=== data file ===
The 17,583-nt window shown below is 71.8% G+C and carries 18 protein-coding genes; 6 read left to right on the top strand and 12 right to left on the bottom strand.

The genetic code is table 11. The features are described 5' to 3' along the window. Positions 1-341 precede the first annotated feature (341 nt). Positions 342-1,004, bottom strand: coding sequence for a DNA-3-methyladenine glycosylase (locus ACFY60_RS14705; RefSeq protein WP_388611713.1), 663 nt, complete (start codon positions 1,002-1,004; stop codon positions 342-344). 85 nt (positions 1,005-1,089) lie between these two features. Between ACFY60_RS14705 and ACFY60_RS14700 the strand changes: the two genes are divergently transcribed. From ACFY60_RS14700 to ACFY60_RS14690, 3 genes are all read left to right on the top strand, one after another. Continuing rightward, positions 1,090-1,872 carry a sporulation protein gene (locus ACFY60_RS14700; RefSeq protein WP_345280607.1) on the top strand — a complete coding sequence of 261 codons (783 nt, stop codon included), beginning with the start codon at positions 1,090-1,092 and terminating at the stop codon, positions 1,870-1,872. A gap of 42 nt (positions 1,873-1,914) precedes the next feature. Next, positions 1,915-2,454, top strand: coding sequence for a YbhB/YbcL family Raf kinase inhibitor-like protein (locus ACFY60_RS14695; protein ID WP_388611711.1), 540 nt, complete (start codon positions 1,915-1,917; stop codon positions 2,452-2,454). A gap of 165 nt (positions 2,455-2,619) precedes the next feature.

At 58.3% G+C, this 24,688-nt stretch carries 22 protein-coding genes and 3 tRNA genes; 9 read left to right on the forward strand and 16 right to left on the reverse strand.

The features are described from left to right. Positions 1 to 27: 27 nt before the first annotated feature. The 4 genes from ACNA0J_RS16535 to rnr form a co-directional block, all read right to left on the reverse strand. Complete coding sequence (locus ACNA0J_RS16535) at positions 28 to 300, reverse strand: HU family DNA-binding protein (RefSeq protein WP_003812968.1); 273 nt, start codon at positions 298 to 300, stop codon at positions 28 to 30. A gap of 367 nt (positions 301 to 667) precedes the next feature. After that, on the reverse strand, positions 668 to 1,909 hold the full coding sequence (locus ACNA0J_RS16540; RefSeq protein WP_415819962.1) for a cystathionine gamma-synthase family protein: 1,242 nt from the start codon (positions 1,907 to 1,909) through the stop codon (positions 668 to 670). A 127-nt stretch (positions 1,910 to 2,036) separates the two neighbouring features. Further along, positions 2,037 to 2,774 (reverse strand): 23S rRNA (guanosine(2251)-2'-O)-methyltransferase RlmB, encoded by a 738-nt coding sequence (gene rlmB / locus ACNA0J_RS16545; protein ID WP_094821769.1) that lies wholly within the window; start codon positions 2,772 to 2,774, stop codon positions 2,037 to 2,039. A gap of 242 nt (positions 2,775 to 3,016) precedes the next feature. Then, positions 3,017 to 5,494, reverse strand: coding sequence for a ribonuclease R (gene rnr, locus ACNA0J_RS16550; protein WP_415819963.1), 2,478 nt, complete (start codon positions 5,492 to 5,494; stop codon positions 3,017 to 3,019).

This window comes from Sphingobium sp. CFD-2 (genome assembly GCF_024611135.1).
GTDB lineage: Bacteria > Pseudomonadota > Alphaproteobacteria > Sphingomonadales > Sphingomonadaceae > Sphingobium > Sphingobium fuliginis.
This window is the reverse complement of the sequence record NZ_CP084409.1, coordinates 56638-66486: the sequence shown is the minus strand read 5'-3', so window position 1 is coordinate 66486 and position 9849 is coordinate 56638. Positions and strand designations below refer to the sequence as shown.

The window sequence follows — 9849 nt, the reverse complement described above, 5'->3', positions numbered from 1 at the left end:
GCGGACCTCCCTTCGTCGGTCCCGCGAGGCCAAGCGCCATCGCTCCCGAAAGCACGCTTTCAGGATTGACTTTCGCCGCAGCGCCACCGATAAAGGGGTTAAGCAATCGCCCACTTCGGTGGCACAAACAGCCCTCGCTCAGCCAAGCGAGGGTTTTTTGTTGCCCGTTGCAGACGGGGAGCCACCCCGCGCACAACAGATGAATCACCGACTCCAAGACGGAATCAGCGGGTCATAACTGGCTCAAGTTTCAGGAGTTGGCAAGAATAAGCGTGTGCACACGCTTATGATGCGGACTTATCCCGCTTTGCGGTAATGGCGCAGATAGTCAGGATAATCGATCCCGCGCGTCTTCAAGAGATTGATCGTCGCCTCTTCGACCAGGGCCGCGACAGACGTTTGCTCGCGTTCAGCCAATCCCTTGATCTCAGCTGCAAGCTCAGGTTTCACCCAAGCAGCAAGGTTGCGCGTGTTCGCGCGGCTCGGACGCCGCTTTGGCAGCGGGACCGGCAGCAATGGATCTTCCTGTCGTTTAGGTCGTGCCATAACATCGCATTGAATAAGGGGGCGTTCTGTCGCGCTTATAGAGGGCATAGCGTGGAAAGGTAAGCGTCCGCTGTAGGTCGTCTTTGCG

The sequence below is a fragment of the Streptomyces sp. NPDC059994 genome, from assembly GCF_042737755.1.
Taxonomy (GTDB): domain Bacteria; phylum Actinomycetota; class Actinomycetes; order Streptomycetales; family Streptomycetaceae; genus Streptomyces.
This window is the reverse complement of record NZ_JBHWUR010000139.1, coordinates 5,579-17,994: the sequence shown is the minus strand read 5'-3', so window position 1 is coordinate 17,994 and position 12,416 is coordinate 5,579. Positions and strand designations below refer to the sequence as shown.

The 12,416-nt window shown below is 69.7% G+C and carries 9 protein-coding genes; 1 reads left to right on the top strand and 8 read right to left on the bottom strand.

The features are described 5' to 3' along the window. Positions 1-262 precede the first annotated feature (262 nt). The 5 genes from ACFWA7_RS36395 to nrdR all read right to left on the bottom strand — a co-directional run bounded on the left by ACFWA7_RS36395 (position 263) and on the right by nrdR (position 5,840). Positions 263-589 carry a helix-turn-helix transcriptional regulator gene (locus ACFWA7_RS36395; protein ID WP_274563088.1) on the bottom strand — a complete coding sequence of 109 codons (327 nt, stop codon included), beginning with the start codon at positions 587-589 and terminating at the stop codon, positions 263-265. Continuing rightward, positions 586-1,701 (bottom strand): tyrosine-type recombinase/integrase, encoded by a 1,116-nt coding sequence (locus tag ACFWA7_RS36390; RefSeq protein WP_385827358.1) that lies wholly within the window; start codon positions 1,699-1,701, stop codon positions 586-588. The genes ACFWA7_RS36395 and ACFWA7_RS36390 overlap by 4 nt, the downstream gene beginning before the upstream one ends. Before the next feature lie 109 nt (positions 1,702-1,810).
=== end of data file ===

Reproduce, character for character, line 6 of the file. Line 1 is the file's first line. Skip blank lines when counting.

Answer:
GTDB lineage: Bacteria > Pseudomonadota > Alphaproteobacteria > Sphingomonadales > Sphingomonadaceae > Sphingobium > Sphingobium fuliginis.